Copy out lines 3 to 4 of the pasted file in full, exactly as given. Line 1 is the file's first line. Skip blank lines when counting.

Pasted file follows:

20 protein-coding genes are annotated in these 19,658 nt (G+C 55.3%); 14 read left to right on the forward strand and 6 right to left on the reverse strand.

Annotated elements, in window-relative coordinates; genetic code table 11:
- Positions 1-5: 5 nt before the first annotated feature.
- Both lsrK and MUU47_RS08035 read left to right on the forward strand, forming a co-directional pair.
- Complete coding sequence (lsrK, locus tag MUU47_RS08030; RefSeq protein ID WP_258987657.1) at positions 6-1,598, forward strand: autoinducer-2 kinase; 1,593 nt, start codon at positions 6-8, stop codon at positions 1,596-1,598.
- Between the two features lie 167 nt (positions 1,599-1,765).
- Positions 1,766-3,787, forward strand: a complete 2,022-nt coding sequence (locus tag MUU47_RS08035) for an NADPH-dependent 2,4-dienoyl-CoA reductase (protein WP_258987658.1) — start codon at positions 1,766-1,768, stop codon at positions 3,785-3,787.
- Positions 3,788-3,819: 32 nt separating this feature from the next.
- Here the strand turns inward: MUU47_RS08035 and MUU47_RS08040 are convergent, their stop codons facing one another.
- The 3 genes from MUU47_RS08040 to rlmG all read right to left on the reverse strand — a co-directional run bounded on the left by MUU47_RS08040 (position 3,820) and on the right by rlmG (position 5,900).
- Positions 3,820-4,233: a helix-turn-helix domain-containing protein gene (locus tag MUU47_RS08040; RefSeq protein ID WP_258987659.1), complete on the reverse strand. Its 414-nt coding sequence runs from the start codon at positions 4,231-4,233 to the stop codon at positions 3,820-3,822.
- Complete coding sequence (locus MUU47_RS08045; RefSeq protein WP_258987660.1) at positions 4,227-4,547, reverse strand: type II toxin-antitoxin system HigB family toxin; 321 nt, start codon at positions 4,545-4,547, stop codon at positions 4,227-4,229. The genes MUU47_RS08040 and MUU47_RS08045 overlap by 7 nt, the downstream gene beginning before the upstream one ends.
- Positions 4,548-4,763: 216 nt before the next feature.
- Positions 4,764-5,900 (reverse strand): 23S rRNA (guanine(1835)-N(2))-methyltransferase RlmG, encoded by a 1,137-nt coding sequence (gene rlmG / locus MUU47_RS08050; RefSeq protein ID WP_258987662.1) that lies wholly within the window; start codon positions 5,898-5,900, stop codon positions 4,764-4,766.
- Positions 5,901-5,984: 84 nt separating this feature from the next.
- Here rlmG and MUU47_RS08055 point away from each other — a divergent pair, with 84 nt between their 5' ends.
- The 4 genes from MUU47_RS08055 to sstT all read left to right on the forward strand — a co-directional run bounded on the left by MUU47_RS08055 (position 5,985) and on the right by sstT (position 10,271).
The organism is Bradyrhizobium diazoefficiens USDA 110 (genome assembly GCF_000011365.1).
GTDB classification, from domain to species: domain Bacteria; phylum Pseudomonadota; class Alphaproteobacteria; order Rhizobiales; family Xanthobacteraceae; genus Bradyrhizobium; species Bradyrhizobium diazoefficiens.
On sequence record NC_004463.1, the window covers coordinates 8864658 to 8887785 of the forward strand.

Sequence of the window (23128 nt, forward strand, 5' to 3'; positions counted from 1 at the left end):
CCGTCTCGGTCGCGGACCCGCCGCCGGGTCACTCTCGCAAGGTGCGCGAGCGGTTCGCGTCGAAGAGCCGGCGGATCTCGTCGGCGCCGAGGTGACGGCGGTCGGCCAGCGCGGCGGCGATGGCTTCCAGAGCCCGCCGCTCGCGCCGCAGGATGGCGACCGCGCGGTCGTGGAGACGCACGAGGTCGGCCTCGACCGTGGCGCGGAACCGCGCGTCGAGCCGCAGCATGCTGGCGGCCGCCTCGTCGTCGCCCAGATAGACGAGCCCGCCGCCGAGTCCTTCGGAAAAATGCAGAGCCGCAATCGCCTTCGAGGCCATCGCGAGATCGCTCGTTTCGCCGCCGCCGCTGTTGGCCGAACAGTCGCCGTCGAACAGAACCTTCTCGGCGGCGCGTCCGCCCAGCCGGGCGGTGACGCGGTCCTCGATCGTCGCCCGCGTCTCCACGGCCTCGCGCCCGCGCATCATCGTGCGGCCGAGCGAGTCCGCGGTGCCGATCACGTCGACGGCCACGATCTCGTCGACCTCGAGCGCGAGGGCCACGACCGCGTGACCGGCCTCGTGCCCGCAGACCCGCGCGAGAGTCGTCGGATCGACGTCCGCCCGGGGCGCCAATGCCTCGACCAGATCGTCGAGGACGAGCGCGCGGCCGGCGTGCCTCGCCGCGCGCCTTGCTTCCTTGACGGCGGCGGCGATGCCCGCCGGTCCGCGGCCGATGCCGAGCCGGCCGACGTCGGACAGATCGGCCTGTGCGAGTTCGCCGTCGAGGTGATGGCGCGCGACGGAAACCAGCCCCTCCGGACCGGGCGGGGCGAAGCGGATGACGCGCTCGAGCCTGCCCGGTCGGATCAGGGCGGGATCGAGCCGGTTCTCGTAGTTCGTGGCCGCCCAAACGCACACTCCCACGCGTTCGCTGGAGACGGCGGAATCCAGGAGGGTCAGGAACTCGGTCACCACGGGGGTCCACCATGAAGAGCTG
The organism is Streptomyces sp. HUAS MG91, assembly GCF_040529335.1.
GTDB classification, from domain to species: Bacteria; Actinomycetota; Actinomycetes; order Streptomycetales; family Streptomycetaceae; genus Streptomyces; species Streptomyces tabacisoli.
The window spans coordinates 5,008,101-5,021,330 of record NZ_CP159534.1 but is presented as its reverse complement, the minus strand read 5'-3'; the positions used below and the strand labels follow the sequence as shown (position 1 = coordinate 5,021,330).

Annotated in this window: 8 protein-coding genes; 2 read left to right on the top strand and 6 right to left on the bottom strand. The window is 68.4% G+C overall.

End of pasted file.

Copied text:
- Positions 1-5: 5 nt before the first annotated feature.
- Both lsrK and MUU47_RS08035 read left to right on the forward strand, forming a co-directional pair.